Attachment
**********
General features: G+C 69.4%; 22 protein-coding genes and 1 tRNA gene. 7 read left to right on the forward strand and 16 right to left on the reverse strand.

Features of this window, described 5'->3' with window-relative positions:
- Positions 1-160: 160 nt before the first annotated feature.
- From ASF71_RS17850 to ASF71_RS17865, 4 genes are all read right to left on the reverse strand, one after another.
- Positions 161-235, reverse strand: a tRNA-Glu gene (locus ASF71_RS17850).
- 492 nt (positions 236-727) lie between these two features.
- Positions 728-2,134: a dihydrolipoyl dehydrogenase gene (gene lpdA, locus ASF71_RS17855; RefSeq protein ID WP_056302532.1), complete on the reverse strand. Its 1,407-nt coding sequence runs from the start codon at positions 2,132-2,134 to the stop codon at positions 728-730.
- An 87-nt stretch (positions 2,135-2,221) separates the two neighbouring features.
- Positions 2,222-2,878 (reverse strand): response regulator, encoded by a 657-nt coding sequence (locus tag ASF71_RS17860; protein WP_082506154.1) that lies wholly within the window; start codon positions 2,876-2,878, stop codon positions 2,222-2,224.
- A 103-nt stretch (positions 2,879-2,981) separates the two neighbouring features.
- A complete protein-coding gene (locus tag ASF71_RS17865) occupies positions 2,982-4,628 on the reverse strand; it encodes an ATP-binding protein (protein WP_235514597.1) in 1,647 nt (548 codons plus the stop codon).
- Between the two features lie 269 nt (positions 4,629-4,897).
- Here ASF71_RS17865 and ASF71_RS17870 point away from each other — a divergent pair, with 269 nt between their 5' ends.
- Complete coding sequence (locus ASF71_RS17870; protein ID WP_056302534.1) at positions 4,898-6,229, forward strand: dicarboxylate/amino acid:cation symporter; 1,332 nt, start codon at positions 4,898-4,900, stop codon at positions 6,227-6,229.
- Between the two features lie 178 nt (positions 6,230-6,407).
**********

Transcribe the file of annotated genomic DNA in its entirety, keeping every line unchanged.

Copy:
General features: G+C 69.4%; 22 protein-coding genes and 1 tRNA gene. 7 read left to right on the forward strand and 16 right to left on the reverse strand.

Features of this window, described 5'->3' with window-relative positions:
- Positions 1-160: 160 nt before the first annotated feature.
- From ASF71_RS17850 to ASF71_RS17865, 4 genes are all read right to left on the reverse strand, one after another.
- Positions 161-235, reverse strand: a tRNA-Glu gene (locus ASF71_RS17850).
- 492 nt (positions 236-727) lie between these two features.
- Positions 728-2,134: a dihydrolipoyl dehydrogenase gene (gene lpdA, locus ASF71_RS17855; RefSeq protein ID WP_056302532.1), complete on the reverse strand. Its 1,407-nt coding sequence runs from the start codon at positions 2,132-2,134 to the stop codon at positions 728-730.
- An 87-nt stretch (positions 2,135-2,221) separates the two neighbouring features.
- Positions 2,222-2,878 (reverse strand): response regulator, encoded by a 657-nt coding sequence (locus tag ASF71_RS17860; protein WP_082506154.1) that lies wholly within the window; start codon positions 2,876-2,878, stop codon positions 2,222-2,224.
- A 103-nt stretch (positions 2,879-2,981) separates the two neighbouring features.
- A complete protein-coding gene (locus tag ASF71_RS17865) occupies positions 2,982-4,628 on the reverse strand; it encodes an ATP-binding protein (protein WP_235514597.1) in 1,647 nt (548 codons plus the stop codon).
- Between the two features lie 269 nt (positions 4,629-4,897).
- Here ASF71_RS17865 and ASF71_RS17870 point away from each other — a divergent pair, with 269 nt between their 5' ends.
- Complete coding sequence (locus ASF71_RS17870; protein ID WP_056302534.1) at positions 4,898-6,229, forward strand: dicarboxylate/amino acid:cation symporter; 1,332 nt, start codon at positions 4,898-4,900, stop codon at positions 6,227-6,229.
- Between the two features lie 178 nt (positions 6,230-6,407).